State must consider reparations for Travelling community, committee hears
Oireachtas given detailed breakdown of Travellers’ experiences in education system
‘This must be a priority for the State if it is going to be serious in trying to reverse the six decades of the assimilationist policy,’ said Patrick Nevin, co-ordinator of the Tallaght Travellers Community Development Project. Photograph: Alan Betson/Irish Times
The State needs to consider formal reparations for the Travelling community to address historic ills and issues its members face on a daily basis, an Oireachtas Committee has heard.
The types suggested include the inclusion of Traveller history in the education curriculum as well as a programme of affirmative action as initiated in countries such as the US and Australia.
“This must be a priority for the State if it is going to be serious in trying to reverse the six decades of the assimilationist policy,” said Patrick Nevin, co-ordinator of the Tallaght Travellers Community Development Project, who outlined over half a century of engineered institutional prejudice.
He was one of four speakers addressing the Oireachtas Committee on Key Issues affecting the Traveller Community, specifically in the area of education.
“The State and its institutions needs to accept its direct role in the catastrophic damage to the Traveller community,” he said. “We must have an open, transparent and honest discourse like we have in recent years in regards to other state and institutionalised wrongs.”
Mr Nevin said since the early 1960s the State had taken the “problem of Travellers” seriously and that racism “from the top down” could not be underestimated.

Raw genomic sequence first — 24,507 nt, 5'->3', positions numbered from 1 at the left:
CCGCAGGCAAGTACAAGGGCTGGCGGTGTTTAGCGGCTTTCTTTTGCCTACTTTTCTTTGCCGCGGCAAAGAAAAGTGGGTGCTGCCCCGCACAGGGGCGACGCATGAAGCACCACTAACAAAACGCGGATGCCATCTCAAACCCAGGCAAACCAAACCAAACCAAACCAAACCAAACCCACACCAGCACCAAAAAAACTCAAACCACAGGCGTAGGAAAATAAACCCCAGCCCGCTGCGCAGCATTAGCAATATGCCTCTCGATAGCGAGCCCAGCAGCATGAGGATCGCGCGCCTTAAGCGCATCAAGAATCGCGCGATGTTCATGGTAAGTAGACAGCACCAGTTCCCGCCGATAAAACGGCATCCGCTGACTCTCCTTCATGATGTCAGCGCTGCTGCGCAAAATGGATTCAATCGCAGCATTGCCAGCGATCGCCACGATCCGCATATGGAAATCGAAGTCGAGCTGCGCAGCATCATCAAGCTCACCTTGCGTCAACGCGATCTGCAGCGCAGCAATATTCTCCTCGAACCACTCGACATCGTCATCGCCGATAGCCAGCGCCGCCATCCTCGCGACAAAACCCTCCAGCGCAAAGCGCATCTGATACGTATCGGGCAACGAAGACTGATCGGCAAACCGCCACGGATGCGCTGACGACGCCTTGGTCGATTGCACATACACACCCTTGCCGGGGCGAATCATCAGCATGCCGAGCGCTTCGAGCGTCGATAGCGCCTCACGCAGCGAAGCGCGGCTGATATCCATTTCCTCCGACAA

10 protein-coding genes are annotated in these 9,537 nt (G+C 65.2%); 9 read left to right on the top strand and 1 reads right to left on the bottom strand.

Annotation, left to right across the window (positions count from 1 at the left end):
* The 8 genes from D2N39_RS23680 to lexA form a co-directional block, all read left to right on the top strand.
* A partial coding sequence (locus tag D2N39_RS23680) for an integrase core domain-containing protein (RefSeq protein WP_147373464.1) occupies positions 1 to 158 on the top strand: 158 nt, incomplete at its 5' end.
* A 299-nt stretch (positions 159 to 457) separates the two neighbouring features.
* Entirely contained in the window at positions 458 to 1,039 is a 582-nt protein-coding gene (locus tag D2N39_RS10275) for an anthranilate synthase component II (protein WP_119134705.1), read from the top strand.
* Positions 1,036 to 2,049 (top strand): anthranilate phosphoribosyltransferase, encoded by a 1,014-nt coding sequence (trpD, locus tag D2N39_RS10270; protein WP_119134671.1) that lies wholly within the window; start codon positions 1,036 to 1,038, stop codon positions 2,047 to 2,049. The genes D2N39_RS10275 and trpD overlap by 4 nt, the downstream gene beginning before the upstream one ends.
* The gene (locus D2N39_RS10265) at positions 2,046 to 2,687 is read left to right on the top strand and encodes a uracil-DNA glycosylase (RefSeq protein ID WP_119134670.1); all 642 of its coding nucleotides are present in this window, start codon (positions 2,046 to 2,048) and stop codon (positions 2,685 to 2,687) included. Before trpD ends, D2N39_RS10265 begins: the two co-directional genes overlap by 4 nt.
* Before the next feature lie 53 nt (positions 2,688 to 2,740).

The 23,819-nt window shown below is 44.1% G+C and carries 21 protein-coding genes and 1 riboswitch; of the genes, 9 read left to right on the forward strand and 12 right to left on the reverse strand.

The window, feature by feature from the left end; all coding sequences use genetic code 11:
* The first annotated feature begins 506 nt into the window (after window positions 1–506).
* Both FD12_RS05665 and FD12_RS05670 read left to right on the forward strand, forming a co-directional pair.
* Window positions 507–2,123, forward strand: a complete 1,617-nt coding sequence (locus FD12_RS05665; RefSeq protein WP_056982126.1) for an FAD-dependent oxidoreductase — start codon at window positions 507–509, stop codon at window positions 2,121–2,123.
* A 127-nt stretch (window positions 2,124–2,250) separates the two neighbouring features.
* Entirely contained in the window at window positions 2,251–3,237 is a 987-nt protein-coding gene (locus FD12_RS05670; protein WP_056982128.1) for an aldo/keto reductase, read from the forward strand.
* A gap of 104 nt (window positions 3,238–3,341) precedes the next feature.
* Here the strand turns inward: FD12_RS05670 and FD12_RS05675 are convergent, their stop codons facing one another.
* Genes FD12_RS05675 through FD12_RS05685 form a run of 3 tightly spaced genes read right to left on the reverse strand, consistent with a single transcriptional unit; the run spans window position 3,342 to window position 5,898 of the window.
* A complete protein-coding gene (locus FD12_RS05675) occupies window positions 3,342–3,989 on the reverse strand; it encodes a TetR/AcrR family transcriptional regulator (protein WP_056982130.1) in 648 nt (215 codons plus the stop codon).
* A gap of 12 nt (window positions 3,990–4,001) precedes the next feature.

“Travellers went from essentially a nomadic transient population . . . to a community that was forced to sedentarise and settle in urban centres.”
He also said the “historic othering” of the Travelling community could now be seen in how other minority groups were being treated, particularly in the case of immigrants.
“The State needs to hold its hands up and say we need to take cognisance of what we inflicted on (this) community.”
Tuesday’s committee heard a detailed breakdown of Travellers’ experiences in the education system – specifically the lack of access and subjection to racism. The issue of “reduced timetables” came up repeatedly – the practice of scaling back a child’s school hours.
Committee chair Senator Lynn Ruane said the issue had been raised before the Oireachtas Education Committee and that “it really has been used as a tool to reinforce inequality and to further increase the level of racism and segregation that’s happening in schools”.
‘Lazy way out’
Fianna Fail TD Éamon Ó Cuív said it was a “lazy way out”, used as a standard response instead of acknowledging the need for further supports to help children.
A submission to committee members from the National Travellers Women’s Forum (NTWF) said the education system was replete with racist bullying, low expectations from teachers as demonstrative of bias, and the continuation of discriminatory practices. It too called for the inclusion of Traveller culture in the curriculum.
In her statement, Catherine Joyce of the Blanchardstown Traveller Development Group said just 1 per cent of Travellers progressed to third level education while 55 per cent had left school by the age of 15.
“I hope that (my child) never has to go through the struggles that I went through in the education system,” said Eileen Flynn of the NTWF, who herself went on to get a degree.
“Not every single child within my community is that lucky. We need the schools to be able to say, just because you are a Traveller girl doesn’t mean that you want to go off and get married; just because you are a Traveller young man doesn’t mean that you’re going to go off and get married. Our children need to be valued within the education system.”